7. The method according to claim 1, wherein the step of modifying the depth map includes compressing the range of depth values associated with the object of focus about the depth level of the display screen.

8. The method according to claim 1, further including inserting a subtitle or a caption into the virtual stereoscopic image frame at an anchored position corresponding to the depth level of the display screen.

9. A stereoscopic rendering system comprising: a memory; and a processing unit coupled with the memory, the processing unit being configured to: generate a saliency map of the two-dimensional image frame; determine a region where is located an object of focus from the saliency map; modify the depth map such that a range of depth values in the depth map that is associated with the object of focus is redistributed substantially centered about a depth level of a display screen; and generate a virtual stereoscopic image frame based on the modified depth map and the two-dimensional image frame.

10. The system according to claim 9, wherein the processing unit is configured to generate the saliency map by applying skin detection on the two-dimensional image frame.

11. The system according to claim 10, wherein the object of focus includes a human face.

12. The system according to claim 9, wherein the processing unit is configured to modify the depth map by selectively offsetting the range of depth values associated with the object of focus by a constant value toward the depth level of the display screen.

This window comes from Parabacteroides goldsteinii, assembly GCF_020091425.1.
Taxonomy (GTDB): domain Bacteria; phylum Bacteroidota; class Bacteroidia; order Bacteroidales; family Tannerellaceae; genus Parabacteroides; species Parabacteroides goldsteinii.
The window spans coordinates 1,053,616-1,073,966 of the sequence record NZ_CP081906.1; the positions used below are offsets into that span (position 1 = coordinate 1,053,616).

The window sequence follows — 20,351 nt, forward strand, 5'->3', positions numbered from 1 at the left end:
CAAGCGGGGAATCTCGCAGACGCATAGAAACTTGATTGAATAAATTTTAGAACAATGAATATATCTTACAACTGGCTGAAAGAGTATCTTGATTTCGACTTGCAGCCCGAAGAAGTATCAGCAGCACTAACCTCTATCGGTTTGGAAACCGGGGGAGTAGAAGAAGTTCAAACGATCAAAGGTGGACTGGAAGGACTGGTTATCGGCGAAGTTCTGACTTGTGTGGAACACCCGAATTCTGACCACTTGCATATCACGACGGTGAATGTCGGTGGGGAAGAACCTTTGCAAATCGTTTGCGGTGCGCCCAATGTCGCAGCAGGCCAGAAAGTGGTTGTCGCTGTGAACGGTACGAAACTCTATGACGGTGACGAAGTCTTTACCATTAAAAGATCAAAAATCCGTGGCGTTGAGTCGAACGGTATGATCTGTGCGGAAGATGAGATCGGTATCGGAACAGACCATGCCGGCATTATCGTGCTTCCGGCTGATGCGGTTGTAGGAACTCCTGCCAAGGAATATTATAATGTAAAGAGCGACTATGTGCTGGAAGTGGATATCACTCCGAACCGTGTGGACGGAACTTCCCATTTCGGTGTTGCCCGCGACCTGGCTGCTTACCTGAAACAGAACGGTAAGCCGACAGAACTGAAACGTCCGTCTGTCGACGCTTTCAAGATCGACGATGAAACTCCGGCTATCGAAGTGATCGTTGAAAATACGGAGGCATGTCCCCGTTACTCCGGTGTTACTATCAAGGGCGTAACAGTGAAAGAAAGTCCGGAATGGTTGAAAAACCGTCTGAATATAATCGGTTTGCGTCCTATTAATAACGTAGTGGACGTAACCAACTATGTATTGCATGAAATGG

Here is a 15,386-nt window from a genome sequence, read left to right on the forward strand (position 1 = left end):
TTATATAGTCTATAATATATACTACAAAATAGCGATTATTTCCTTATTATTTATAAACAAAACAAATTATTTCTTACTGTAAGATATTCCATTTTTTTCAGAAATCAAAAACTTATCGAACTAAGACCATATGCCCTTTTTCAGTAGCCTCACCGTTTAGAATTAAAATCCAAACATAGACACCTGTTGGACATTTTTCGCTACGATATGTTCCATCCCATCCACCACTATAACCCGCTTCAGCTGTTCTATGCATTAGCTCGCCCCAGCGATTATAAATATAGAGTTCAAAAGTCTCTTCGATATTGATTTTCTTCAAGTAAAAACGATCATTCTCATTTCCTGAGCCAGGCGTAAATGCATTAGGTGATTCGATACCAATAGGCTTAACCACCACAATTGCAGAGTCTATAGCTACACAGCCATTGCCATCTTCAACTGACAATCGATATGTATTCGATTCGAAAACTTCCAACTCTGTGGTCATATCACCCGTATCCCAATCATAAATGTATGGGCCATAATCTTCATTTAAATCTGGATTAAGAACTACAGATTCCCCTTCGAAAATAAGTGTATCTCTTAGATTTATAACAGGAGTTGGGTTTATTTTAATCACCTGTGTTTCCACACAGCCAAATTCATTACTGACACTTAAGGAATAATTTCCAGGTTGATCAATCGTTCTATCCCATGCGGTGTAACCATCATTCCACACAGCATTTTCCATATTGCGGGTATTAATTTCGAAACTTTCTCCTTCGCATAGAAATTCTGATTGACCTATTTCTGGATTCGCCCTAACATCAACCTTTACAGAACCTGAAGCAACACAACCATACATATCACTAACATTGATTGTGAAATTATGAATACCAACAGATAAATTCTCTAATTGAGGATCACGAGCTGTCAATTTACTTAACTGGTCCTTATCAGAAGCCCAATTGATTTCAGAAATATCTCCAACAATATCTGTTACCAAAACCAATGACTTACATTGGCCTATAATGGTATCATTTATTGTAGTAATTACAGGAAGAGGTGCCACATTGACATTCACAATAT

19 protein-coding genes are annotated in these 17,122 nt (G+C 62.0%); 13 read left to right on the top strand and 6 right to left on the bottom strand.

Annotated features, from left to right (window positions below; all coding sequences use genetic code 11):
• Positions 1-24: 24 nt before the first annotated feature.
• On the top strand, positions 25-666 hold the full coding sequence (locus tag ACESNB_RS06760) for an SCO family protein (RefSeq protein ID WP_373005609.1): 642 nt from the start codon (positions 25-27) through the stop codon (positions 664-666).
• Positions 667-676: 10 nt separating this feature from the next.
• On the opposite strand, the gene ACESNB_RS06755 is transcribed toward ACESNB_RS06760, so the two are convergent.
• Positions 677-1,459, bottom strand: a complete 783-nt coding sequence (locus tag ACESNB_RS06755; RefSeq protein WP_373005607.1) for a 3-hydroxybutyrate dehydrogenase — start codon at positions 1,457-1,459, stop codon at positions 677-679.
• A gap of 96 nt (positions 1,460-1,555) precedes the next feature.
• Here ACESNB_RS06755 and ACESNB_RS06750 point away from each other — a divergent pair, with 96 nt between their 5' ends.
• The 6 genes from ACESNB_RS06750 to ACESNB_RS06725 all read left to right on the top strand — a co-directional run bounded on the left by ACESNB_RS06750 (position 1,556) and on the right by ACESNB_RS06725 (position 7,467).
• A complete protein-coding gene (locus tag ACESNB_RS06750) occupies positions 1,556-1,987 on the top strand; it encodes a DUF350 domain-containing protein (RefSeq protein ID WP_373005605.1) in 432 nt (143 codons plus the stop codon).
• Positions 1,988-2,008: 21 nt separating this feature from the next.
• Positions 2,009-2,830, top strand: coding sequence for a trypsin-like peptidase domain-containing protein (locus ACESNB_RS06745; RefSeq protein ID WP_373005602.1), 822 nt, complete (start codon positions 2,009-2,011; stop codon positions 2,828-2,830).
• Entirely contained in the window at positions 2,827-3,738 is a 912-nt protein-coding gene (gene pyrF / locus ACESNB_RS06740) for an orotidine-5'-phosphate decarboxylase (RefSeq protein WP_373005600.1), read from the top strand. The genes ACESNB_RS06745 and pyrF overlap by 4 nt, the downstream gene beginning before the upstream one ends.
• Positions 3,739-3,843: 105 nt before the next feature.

13. The system according to claim 12, wherein selectively offsetting the range of depth values displaces the range of depth values to a position substantially centered about the depth level of the display screen.

14. The system according to claim 9, wherein the processing unit is configured to modify the depth map by offsetting all depth values in the depth map by a constant value so that the range of depth values associated with the object of focus is displaced to a position substantially centered about the depth level of the display screen.

15. The system according to claim 9, wherein the processing unit is configured to modify the depth map by compressing the range of depth values associated with the object of focus about the depth level of the display screen.

16. The system according to claim 9, wherein the processing unit is further configured to: insert a subtitle or a caption into the virtual stereoscopic image frame at an anchored position corresponding to the depth level of the display screen.

17. A non-transitory computer readable medium storing a sequence of computer program instructions which, when executed by a processing unit, causes the processing unit to: generate a saliency map of the two-dimensional image frame; determine a region where is located an object of focus from the saliency map; modify the depth map such that a range of depth values in the depth map that is associated with the object of focus is redistributed substantially centered about a depth level of a display screen; and generate a virtual stereoscopic image frame based on the modified depth map and the two-dimensional image frame.

18. The computer readable medium according to claim 17, further storing a sequence of computer program instructions that cause the processing unit to: detect skin color in the two-dimensional image frame to generate the saliency map.